The theme for this year’s World Cancer Day (February 4, 2020) is ‘I Am and I Will’, an empowering call for personal commitment to reduce the growing impact of cancer. Palliative care and holistic care is the main treatment for patients with this incurable disease. Relieving physical pain and other bothersome symptoms are central together with efforts against psychological, social, spiritual and existential problems.
“People diagnosed with cancer need more than just treatment – they need to come to terms with their disease and requisite emotional and physical support. This is known as palliative care. When given in a timely manner, it can help in improving the patient’s quality of life and of their families” says Dr Vishal Sehgal, Medical Director, Portea.
Palliative care in some cancer patients, when used as a supportive form of therapy in early stages along with other treatments such as chemotherapy or radiation, is also known to prolong life. A diagnosis of cancer is accompanied with associated problems such as depression, anxiety, and fear.
In palliative care, experts counsel and support patients and make referrals to mental health professionals. There are also other things that a patient’s family may need to address including financial and legal issues, or insurance. This is also an area where palliative care specialists assist and help in coordinating with relevant professionals. Last but not the least, through palliative care, cancer patients are guided to come to terms with their condition and are able to make better sense of their thoughts and fears.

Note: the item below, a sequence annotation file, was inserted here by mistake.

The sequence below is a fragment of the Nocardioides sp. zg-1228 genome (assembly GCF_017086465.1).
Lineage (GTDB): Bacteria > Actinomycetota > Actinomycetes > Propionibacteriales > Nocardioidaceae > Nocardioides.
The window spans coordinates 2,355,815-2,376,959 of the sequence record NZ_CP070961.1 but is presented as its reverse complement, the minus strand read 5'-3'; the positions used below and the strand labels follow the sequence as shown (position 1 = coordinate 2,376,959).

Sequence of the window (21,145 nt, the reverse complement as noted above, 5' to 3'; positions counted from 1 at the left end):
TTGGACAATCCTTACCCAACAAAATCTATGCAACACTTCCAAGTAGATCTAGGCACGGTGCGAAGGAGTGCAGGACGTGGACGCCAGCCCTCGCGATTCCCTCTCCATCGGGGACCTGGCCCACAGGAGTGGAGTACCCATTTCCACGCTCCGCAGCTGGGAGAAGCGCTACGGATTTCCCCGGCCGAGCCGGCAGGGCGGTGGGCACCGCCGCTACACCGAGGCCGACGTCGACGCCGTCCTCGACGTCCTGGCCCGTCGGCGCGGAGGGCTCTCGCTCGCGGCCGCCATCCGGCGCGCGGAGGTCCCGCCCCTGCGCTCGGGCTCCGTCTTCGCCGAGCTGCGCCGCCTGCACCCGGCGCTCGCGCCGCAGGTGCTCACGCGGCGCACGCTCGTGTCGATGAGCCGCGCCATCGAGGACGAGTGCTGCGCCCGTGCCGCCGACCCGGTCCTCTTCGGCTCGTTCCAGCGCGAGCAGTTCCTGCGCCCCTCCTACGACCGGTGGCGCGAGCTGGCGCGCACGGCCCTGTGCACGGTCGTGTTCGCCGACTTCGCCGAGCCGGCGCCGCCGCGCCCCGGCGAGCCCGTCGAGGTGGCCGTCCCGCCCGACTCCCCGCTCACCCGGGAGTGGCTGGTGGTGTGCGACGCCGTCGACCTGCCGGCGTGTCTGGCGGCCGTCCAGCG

The World Health Organization (WHO) today spells out the need to step up cancer services in low and middle-income countries. WHO warns that, if current trends continue, the world will see a 60% increase in cancer cases over the next two decades. The greatest increase (an estimated 81%) in new cases will occur in low – and middle – income countries, where survival rates are currently lowest.